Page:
Published in the Toronto Star, June 6, 2013
The American writer Maya Angelou was referring to deep matters of the heart when she said, “You can never go home again, but the truth is you can never leave home, so it’s all right.” The claim may resonate emotionally – but in the realm of global affairs, each of its assertions raises deeply fraught issues. The potential for immigrants to go home again, and the ways in which they maintain ties with their home countries, are often seen by Canadian politicians and media as not “all right” in the least. And in turn, those views are deeply at odds with current thinking among global experts in the field of migration.
“You can never go home again” is a motto taken by many Canadians as one that immigrants to this country should live by, and that they harm Canada in violating. Media accounts often highlight risks posed by migrants who come to this country only to return home with the benefits of Canadian citizenship. Last month saw a spate of stories about the finding that many migrants from Hong Kong to Canada have gone back after acquiring Canadian citizenship in order to enable a possible return here for retirement or in case of political turmoil.
Before endorsing policy changes based on the relatively limited range of risks, Canadians should understand the much more significant gains to be had by welcoming all the homeland connections that migrants bring.
Another recurrent story concerns “birth tourists” from China who come give birth in Canada in order to secure the benefits of citizenship for their children. Such accounts often reference the dangers of “reverse migration” shown in 2006, when more than 50,000 Lebanese-Canadians used their citizenship rights to be evacuated during Lebanon’s conflict with Israel.
Conversely, the notion that “you can never leave home” is one that is truer of immigrants than many Canadians might wish. Of course, some migrants to Canada do sever all ties with their homelands. But most of them stay connected, to varying degrees, through ethnic media and through communication technologies.
Those ties regularly become matters of concern in Canadian public debate. Newcomers’ continued engagement in homeland politics is often seen to raise worries about potential disloyalty to Canada. And expatriates from certain countries can find themselves forced to maintain homeland ties against their will.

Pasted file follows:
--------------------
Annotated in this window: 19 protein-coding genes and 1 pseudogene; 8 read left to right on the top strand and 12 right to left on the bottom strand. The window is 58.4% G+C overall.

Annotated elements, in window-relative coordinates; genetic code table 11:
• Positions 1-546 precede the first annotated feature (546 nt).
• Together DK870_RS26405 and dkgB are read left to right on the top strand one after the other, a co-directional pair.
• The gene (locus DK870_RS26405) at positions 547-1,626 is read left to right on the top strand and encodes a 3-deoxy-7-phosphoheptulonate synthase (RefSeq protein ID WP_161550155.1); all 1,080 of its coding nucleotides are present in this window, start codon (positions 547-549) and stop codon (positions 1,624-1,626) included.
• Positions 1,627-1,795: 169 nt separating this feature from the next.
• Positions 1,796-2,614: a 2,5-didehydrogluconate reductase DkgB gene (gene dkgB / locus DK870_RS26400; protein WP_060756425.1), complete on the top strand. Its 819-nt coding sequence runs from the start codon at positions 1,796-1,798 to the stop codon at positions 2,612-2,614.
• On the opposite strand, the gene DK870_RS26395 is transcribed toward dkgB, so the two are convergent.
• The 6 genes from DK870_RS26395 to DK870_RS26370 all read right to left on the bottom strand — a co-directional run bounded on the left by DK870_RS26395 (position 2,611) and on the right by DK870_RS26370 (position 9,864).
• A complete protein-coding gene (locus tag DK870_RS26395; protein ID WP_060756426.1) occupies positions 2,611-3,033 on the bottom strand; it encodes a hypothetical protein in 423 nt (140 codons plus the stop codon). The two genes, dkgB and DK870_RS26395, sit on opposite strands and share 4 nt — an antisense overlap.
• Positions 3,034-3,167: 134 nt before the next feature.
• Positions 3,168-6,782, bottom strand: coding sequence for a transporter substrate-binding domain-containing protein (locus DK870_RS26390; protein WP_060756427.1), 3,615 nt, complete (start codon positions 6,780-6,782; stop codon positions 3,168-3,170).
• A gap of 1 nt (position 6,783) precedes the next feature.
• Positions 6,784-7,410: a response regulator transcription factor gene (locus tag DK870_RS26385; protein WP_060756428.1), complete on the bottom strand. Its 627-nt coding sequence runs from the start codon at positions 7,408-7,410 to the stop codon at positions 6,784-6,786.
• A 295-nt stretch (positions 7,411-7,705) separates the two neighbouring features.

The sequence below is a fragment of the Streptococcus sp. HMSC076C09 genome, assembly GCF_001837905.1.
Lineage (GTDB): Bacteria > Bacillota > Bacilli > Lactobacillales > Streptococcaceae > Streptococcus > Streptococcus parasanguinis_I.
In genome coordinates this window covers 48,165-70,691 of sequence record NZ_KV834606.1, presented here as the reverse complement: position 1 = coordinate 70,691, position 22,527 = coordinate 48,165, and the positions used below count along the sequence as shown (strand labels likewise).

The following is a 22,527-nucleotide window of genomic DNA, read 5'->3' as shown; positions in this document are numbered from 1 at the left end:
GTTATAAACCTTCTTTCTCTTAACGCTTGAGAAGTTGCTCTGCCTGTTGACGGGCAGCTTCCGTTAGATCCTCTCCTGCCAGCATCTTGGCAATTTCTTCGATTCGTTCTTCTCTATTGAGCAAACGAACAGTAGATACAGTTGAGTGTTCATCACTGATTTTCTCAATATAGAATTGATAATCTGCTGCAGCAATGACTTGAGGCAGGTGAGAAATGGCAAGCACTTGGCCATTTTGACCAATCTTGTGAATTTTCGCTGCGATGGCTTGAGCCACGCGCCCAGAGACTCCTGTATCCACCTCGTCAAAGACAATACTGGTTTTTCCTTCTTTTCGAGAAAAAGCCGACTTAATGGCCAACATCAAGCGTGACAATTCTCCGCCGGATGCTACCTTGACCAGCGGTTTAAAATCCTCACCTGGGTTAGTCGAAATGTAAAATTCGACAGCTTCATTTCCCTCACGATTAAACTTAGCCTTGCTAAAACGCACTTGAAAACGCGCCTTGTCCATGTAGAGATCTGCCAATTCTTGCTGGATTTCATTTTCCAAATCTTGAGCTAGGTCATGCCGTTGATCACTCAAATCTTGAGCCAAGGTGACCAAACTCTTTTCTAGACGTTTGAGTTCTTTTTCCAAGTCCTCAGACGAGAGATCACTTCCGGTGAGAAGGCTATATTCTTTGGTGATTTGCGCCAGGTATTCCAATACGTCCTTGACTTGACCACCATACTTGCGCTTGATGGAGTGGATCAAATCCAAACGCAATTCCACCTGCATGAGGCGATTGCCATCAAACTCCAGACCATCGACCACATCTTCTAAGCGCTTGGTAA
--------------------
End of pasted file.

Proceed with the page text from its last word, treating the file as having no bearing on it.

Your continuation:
Canada recently announced it was expelling Eritrea’s consul general in Toronto for coercing his country’s expatriates to pay a tax used to finance Eritrean military spending. Diplomats and agents from countries such as Iran and China are also rumoured to pressure expatriates in Canada to conform ideologically to homeland agendas; and during the recent Sri Lankan conflict, Tamil activists were said to pressure Canadian Tamils into contributing funds.
Some of these issues raise legitimate concerns. But before we sound alarms about all that’s not right with migration to Canada today, it’s important to put such phenomena in broader perspective. That was done in spades last week at a conference at the Centre for International Governance Innovation in Waterloo, where many of the world’s leading experts on migration, diasporas and development gathered to share research and policy ideas.
The participants overwhelmingly took a positive view of ongoing ties between global migrants and their homelands, exploring ways in which migrants’ homeland links are an asset for both sending and receiving countries. As World Bank economist Dilip Ratha noted, developing countries can benefit from migrants’ remittances, philanthropy, investment and entrepreneurship, as well as the skills they contribute.
Speakers from northern immigrant-receiving countries (the U.S., Canada, the U.K. and Australia) discussed ways in which their own countries can benefit from such linkages. On the domestic front, they stand to gain skilled workers, foreign students, and economic activity. Australian researcher Graeme Hugo pointed out that businesses and government in his country are considering how to use Asian expatriates’ ties to facilitate Australian trade and investment with their homelands. Moreover, all of these countries realize (in words, if only as yet minimally in action) that their own interest in fostering international development is much helped by the efforts of engaged diaspora populations within their borders.
The conference also made clear that it’s not just northern immigrant-receiving countries who are interested in fostering constructive global links through their people. As New Zealand academic Alan Gamlen observed, an increasing number of countries – now half of all UN members – have formal institutions devoted to maintaining ties with their diasporas abroad. It’s becoming normal (even expected) for states to use diaspora outreach in order to promote economic and political interests.
So what should these perspectives mean for Canadians? Above all, they should lead us to step back and look at the big picture when the latest panic about immigrants’ homeland ties hits the news. Given global inequalities, conflicts and ideological battles, there will always be migrants trying to hedge their bets against uncertainty by acquiring Canadian citizenship. There will be foreign governments trying to influence their expatriates on our soil in more or less benign ways. Egregious or large-scale harms caused in these ways should be addressed.
But before endorsing policy changes based on the relatively limited range of risks, Canadians should understand the much more significant gains to be had by welcoming all the homeland connections that migrants bring. Certain politicians who are fond of telling scare stories about migrants taking advantage of “hard-working Canadian taxpayers” would also do well to keep that big picture in mind.